- Grégoire Bideau
- Steven Tallec
- Seok-Kyeong Hong
Does Netflix's recommender system promote Korean and Japanese content?
An empirical analysis on Netflix's homepage using bots to simulate audience behaviour.
Grégoire Bideau (Chaire PcEn), Steven Tallec (Chaire PcEn) and Professor Seok-Kyeong Hong (Seoul National University) were invited to contribute to a conference titled Is Netflix riding the Korean Wave or vice-versa? on April 9th 2022. The following is a summary of the findings that were presented during said conference.
The methodology that was developed by the Chaire PcEn to measure content prominence on Netflix1 was recently put to use to study the visibility of Korean and Japanese content on Netflix in France. Five bots were tasked with watching Korean titles for three hours during 10 days, while five other bots watched Japanese contents at the same rate. Analysis was conducted on the homepages of those ten bots, providing insights into how both Korean and Japanese contents are promoted to Netflix users in France.
Korean titles represented around 5% of the whole of the Netflix catalogue in France, as of January 20th, 2022. Of more than 5000 titles in the catalogue, 263 were Korean, and only 37 of those were films, the rest being series. 42% of all Korean titles available at the time were branded as Netflix Originals. There were about 50 more Japanese titles in the catalogue at the same time, the vast majority of which were animation, with a more even distribution between films and series.
— Netflix catalogue in France as of January 10th, 2022
No sheet data, sorry
The first homepage that was shown to our ten bots, before they had watched anything on the platform, contained few Korean thumbnails—only 44—, compared to 123 Japanese thumbnails. Japanese titles even enjoyed a dedicated row for Japanese anime on that homepage. It seems then that Netflix suggests relatively few Korean titles to new users, despite the fact that our experiment was carried out only five months after the release of Squid Game. The larger presence of Japanese titles on this "default" homepage suggests a wider initial audience for Japanese content.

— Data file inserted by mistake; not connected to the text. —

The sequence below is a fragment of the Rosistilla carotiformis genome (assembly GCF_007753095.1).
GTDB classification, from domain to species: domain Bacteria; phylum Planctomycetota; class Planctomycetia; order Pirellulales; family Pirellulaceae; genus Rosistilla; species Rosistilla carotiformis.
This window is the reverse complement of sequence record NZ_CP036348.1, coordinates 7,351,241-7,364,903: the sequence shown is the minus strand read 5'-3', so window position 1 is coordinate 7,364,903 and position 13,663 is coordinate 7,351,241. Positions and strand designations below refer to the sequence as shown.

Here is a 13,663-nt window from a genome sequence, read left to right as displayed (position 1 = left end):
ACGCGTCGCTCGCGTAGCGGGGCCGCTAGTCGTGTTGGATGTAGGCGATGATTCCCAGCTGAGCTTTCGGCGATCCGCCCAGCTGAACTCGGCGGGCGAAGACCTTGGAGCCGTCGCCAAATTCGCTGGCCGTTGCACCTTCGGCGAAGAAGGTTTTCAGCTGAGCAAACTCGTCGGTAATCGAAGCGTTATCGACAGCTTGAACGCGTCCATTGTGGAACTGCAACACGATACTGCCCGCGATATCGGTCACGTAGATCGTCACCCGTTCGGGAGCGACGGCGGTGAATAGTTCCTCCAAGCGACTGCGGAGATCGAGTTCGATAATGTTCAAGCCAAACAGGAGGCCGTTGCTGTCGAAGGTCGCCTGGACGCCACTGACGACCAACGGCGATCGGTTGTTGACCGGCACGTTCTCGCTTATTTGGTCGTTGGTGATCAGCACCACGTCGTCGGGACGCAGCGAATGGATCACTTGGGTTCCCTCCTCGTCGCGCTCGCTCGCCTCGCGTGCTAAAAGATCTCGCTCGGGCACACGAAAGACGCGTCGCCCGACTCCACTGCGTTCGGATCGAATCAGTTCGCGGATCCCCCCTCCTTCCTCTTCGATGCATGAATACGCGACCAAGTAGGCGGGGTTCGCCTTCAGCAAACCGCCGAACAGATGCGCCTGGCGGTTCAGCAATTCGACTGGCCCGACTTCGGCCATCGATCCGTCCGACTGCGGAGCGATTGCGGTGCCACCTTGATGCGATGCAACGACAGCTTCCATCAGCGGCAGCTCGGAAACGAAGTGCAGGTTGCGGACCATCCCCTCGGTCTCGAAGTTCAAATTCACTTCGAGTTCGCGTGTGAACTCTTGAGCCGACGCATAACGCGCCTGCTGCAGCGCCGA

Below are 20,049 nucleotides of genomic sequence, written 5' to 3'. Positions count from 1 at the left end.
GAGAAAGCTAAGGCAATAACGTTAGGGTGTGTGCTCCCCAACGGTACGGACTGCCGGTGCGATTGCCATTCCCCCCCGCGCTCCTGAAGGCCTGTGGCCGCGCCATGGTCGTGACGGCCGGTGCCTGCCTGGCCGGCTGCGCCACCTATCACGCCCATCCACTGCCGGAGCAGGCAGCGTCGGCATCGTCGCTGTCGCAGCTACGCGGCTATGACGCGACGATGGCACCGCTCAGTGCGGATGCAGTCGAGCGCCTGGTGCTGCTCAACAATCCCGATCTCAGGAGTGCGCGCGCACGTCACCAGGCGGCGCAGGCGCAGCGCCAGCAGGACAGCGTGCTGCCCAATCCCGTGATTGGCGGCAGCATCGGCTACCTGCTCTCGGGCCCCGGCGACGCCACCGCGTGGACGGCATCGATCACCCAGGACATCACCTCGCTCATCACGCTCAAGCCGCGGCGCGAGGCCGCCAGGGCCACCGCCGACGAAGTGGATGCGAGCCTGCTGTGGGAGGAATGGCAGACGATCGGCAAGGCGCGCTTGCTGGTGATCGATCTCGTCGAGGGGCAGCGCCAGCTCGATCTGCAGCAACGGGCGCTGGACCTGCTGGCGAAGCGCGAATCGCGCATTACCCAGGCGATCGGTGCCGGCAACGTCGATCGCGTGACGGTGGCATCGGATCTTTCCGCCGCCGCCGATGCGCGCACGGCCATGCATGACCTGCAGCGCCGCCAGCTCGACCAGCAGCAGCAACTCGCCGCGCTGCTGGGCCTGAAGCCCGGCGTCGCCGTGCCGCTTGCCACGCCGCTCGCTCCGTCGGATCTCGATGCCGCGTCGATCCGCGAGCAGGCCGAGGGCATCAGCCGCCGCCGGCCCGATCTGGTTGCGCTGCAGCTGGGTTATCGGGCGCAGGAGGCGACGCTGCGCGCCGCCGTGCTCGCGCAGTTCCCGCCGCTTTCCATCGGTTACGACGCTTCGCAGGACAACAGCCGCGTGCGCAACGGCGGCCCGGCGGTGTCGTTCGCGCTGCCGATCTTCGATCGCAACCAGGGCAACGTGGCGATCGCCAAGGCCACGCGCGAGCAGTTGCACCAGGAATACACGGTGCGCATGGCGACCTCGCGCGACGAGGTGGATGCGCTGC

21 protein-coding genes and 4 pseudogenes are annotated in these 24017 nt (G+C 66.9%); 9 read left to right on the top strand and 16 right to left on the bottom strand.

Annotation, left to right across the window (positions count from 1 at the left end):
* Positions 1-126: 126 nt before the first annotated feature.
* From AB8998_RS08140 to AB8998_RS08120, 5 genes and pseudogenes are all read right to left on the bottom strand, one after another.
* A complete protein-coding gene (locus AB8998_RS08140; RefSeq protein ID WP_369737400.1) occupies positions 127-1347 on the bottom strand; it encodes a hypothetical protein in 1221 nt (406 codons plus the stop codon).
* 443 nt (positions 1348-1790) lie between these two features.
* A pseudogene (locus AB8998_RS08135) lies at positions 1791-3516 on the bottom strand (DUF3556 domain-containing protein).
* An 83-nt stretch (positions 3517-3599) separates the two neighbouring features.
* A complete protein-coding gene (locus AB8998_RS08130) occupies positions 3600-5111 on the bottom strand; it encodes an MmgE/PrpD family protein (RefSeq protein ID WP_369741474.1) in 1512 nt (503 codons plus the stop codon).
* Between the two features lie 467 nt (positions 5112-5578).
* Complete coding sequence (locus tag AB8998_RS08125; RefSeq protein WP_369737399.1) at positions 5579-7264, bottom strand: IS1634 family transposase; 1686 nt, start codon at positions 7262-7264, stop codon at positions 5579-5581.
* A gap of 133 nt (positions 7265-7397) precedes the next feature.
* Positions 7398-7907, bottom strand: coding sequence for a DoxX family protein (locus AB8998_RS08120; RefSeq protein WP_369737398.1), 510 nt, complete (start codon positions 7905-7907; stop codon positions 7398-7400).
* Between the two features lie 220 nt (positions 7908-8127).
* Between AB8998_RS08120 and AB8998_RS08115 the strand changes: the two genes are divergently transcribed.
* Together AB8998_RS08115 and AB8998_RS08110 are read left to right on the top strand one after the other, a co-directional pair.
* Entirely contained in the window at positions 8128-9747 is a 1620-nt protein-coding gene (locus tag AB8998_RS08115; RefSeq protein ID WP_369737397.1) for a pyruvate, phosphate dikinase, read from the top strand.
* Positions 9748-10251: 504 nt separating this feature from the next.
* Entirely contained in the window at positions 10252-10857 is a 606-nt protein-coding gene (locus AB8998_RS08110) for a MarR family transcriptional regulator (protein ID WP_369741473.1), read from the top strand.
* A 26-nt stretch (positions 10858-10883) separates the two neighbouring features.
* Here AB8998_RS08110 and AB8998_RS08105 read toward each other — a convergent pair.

The personalisation of the homepage induced by our bots watching Korean and Japanese titles every day for three hours led to drastic changes in the make-up of their homepages.
The analysis of the evolution of those homepages reveals key information about how the recommender system reacts to a user’s viewing behaviour. Bots that watched only Korean contents see an increase in the number of thumbnails promoting Korean titles on their homepage, as do the ‘Japanese’ bots for Japanese titles. However, the rise in prominence is greater for Korean titles than for Japanese titles, despite there being fewer Korean titles in the catalogue.
A more detailed look at the daily transformations of the homepage reveals that watching K-drama 'classics' seems to have a big impact on the resulting prominence of Korean contents. Bots that watched episodes of Full House (2004), Good Doctor (2013), Hwarang (2016) and Our Beloved Summer (2021) saw the largest day-on-day increases in the number of Korean thumbnails on their homepages.
Meanwhile, the bots that watched only Japanese content were less subject to sudden fluctuations in the number of Japanese titles on the homepage. The biggest day-on-day increase (+83%) followed the viewing of an episode of the original Cowboy Bebop (1998), an anime classic that was remade as a live-action series and released on Netflix two months prior to the start of our experiment.
We also looked at the row titles on every homepage, and how they evolved over the course of the experiment. While nearly all homepages contained the usual 'Top 10 in France', 'Trending now’ or 'Action and adventure series'2 we noticed the gradual appearance of personalised rows such as 'Korean dramas' and 'Made in Korea' for our Korean bots and 'Japanese films' and 'Japanese drama anime' on our Japanese bots' homepages. But perhaps more surprising was the appearance, on both sets of bots, of shared row titles like 'Films and series from East-Asia' and 'Asian drama series.' These Asian and East-Asian groupings suggest that Korean and Japanese titles are, to some extent, lumped into the same categories, or tagged with the same keywords by Netflix' editorial staff.
As in most research projects, our findings have brought more questions than answers. Here are some possible avenues for future research:
- What are the cultural and/or economic reasons for Korean contents being more prominent than Japanese titles?
- What makes some titles more prominent than others?
- Using the same method, how is French content promoted on the Netflix homepage in South Korea?
We've deliberately kept this post short, as we plan to delve deeper into the data and publish a full-length article in the coming months. Please stay tuned for more!